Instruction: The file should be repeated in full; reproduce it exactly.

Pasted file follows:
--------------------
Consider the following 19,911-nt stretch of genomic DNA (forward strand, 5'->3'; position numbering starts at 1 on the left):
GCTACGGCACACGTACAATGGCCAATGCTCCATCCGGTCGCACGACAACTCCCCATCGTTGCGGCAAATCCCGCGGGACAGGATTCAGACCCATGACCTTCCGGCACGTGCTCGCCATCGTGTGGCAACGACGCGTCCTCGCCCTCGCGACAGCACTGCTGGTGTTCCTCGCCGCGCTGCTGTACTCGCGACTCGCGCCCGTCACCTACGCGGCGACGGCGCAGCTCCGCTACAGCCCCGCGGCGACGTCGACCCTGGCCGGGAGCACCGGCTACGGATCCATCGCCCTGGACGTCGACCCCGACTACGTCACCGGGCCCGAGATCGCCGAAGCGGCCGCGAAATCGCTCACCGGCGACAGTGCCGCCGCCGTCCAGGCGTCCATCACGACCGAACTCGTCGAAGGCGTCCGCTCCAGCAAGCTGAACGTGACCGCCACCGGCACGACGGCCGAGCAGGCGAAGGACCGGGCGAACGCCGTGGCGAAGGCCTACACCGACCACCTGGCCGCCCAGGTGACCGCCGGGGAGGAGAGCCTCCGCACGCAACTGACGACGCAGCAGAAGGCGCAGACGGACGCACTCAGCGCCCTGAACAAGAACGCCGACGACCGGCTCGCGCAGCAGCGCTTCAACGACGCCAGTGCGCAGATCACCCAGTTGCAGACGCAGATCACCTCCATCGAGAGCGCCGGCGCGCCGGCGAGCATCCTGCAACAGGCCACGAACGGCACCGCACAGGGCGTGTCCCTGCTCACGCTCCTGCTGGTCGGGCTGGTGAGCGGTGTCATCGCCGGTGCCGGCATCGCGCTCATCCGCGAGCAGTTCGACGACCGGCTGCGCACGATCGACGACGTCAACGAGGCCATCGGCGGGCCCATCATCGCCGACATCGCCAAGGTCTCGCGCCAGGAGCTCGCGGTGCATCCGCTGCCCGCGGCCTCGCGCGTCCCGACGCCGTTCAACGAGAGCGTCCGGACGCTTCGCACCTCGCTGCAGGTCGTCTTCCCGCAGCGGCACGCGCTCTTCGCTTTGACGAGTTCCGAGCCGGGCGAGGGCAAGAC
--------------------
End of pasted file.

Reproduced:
Consider the following 19,911-nt stretch of genomic DNA (forward strand, 5'->3'; position numbering starts at 1 on the left):
GCTACGGCACACGTACAATGGCCAATGCTCCATCCGGTCGCACGACAACTCCCCATCGTTGCGGCAAATCCCGCGGGACAGGATTCAGACCCATGACCTTCCGGCACGTGCTCGCCATCGTGTGGCAACGACGCGTCCTCGCCCTCGCGACAGCACTGCTGGTGTTCCTCGCCGCGCTGCTGTACTCGCGACTCGCGCCCGTCACCTACGCGGCGACGGCGCAGCTCCGCTACAGCCCCGCGGCGACGTCGACCCTGGCCGGGAGCACCGGCTACGGATCCATCGCCCTGGACGTCGACCCCGACTACGTCACCGGGCCCGAGATCGCCGAAGCGGCCGCGAAATCGCTCACCGGCGACAGTGCCGCCGCCGTCCAGGCGTCCATCACGACCGAACTCGTCGAAGGCGTCCGCTCCAGCAAGCTGAACGTGACCGCCACCGGCACGACGGCCGAGCAGGCGAAGGACCGGGCGAACGCCGTGGCGAAGGCCTACACCGACCACCTGGCCGCCCAGGTGACCGCCGGGGAGGAGAGCCTCCGCACGCAACTGACGACGCAGCAGAAGGCGCAGACGGACGCACTCAGCGCCCTGAACAAGAACGCCGACGACCGGCTCGCGCAGCAGCGCTTCAACGACGCCAGTGCGCAGATCACCCAGTTGCAGACGCAGATCACCTCCATCGAGAGCGCCGGCGCGCCGGCGAGCATCCTGCAACAGGCCACGAACGGCACCGCACAGGGCGTGTCCCTGCTCACGCTCCTGCTGGTCGGGCTGGTGAGCGGTGTCATCGCCGGTGCCGGCATCGCGCTCATCCGCGAGCAGTTCGACGACCGGCTGCGCACGATCGACGACGTCAACGAGGCCATCGGCGGGCCCATCATCGCCGACATCGCCAAGGTCTCGCGCCAGGAGCTCGCGGTGCATCCGCTGCCCGCGGCCTCGCGCGTCCCGACGCCGTTCAACGAGAGCGTCCGGACGCTTCGCACCTCGCTGCAGGTCGTCTTCCCGCAGCGGCACGCGCTCTTCGCTTTGACGAGTTCCGAGCCGGGCGAGGGCAAGAC